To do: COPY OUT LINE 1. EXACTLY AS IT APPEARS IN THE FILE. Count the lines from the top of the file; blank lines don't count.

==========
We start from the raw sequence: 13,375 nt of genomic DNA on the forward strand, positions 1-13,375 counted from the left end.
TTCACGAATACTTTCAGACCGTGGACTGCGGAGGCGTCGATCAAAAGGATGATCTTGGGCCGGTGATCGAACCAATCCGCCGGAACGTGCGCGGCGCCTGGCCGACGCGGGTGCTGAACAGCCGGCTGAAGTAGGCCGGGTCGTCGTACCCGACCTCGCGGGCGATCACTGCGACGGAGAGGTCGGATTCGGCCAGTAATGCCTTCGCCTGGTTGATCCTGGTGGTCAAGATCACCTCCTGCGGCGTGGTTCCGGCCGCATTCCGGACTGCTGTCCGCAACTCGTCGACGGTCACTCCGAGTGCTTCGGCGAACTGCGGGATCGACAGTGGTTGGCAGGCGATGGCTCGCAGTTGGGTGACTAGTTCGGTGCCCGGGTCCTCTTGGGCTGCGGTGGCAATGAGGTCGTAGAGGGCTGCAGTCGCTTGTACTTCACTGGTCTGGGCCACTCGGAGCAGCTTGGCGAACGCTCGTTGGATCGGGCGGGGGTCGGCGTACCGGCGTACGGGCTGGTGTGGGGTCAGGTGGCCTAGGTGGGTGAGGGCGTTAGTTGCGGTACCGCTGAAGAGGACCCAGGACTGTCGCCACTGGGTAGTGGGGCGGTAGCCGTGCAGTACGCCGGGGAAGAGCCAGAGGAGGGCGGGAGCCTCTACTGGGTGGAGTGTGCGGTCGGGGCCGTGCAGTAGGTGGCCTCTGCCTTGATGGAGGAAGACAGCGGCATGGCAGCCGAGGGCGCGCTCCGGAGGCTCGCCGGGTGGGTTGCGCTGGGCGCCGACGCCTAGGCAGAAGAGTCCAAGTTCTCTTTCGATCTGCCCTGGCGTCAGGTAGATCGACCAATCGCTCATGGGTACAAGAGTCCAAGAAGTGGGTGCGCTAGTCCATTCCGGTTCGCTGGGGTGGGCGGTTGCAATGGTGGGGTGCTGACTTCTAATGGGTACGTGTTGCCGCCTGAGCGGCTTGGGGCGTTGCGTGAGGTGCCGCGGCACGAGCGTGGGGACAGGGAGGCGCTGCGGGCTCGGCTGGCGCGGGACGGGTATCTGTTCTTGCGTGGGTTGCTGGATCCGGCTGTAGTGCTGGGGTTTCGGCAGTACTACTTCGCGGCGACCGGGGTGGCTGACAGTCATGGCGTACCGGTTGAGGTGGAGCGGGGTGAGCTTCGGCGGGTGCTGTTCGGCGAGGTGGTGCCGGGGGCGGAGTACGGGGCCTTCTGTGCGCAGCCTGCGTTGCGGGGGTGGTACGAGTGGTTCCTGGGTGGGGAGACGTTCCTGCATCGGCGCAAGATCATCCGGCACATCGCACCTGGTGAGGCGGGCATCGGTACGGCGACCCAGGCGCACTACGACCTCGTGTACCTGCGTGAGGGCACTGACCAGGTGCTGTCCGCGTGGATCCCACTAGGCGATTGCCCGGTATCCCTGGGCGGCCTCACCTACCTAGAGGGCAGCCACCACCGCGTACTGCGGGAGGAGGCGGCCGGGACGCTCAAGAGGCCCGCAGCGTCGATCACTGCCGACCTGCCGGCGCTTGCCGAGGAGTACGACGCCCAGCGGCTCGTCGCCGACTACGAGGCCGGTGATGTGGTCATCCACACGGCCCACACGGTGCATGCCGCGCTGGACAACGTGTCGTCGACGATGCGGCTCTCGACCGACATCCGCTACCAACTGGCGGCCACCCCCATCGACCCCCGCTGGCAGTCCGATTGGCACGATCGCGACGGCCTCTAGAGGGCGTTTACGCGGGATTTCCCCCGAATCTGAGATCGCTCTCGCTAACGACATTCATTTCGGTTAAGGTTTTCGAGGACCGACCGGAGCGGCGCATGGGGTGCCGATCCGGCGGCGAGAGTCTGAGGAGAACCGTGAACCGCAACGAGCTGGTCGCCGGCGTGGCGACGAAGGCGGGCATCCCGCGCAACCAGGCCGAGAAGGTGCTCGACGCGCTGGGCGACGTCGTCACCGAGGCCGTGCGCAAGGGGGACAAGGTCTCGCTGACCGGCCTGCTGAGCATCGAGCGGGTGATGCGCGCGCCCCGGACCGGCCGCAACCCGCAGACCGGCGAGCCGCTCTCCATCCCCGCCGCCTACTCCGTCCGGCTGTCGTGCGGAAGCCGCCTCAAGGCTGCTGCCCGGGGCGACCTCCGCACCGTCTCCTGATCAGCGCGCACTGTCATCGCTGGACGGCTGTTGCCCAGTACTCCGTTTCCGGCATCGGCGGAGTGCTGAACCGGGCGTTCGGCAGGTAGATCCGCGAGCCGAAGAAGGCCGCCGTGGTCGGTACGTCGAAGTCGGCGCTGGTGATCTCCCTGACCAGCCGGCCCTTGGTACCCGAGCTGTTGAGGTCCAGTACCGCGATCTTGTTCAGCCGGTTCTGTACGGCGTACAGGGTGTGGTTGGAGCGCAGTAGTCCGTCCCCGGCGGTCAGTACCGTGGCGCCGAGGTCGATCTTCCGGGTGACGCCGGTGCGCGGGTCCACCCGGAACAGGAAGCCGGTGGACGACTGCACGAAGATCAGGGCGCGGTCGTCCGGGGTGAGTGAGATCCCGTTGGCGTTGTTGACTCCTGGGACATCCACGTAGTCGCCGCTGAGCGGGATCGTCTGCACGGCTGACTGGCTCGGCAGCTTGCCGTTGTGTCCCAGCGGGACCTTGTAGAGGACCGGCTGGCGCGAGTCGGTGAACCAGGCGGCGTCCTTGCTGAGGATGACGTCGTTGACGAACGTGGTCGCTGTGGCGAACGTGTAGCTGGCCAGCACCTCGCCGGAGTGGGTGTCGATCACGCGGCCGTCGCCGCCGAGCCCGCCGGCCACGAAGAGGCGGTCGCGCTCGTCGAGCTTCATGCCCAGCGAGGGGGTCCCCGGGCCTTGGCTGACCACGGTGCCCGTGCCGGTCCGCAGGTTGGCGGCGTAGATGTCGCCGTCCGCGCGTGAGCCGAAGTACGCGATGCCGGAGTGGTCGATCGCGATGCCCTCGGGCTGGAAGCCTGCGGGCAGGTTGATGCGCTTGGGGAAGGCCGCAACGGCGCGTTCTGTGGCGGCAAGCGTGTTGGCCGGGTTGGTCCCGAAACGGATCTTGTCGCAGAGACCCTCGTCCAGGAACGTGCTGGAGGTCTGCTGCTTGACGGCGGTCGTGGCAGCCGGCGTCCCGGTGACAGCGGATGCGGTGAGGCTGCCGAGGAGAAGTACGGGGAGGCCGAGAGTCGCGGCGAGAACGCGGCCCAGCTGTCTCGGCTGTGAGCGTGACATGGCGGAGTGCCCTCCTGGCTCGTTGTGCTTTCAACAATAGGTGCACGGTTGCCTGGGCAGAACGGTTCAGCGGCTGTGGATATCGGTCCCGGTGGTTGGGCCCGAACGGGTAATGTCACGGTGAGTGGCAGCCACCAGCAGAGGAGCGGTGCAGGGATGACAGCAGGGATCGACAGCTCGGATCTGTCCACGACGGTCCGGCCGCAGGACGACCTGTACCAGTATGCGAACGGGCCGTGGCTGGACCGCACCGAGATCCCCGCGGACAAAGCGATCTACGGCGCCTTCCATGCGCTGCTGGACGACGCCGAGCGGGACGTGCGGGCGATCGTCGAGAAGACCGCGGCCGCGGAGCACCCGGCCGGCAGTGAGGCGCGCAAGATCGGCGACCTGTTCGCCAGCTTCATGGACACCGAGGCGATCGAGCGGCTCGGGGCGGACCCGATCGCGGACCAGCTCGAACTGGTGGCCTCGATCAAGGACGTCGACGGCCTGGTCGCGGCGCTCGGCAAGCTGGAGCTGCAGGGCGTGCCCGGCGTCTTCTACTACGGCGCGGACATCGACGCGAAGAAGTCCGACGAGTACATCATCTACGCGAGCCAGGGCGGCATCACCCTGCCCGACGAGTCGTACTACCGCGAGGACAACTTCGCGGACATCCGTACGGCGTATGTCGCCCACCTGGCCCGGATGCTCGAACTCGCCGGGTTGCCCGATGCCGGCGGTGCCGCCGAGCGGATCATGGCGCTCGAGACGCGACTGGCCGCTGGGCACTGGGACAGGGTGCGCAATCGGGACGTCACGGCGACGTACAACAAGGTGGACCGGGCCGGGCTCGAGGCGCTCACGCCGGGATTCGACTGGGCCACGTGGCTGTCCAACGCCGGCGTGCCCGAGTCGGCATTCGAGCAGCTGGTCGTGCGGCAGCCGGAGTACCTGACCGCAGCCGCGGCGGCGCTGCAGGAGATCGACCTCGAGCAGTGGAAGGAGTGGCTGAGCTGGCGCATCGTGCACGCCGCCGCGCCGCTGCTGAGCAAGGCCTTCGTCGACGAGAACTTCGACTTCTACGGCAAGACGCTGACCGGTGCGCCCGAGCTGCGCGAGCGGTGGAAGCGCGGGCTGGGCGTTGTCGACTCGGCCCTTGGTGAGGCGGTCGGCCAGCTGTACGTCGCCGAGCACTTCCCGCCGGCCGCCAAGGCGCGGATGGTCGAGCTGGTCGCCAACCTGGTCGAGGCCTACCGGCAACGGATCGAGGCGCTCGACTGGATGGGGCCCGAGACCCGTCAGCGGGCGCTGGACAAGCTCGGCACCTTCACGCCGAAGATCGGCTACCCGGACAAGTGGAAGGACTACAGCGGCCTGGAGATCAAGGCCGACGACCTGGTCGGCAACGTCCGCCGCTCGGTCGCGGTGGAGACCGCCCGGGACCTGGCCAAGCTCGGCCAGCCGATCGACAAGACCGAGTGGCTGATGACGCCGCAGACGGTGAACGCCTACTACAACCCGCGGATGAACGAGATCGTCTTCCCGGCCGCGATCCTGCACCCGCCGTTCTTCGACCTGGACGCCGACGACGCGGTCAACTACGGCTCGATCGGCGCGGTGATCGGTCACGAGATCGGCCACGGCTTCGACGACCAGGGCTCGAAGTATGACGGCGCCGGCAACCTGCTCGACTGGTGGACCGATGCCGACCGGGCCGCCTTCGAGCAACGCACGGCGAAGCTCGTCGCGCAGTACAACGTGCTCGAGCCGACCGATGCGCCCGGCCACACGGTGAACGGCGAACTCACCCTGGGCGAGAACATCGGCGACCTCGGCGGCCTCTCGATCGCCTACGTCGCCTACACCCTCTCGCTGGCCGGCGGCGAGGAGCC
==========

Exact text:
We start from the raw sequence: 13,375 nt of genomic DNA on the forward strand, positions 1-13,375 counted from the left end.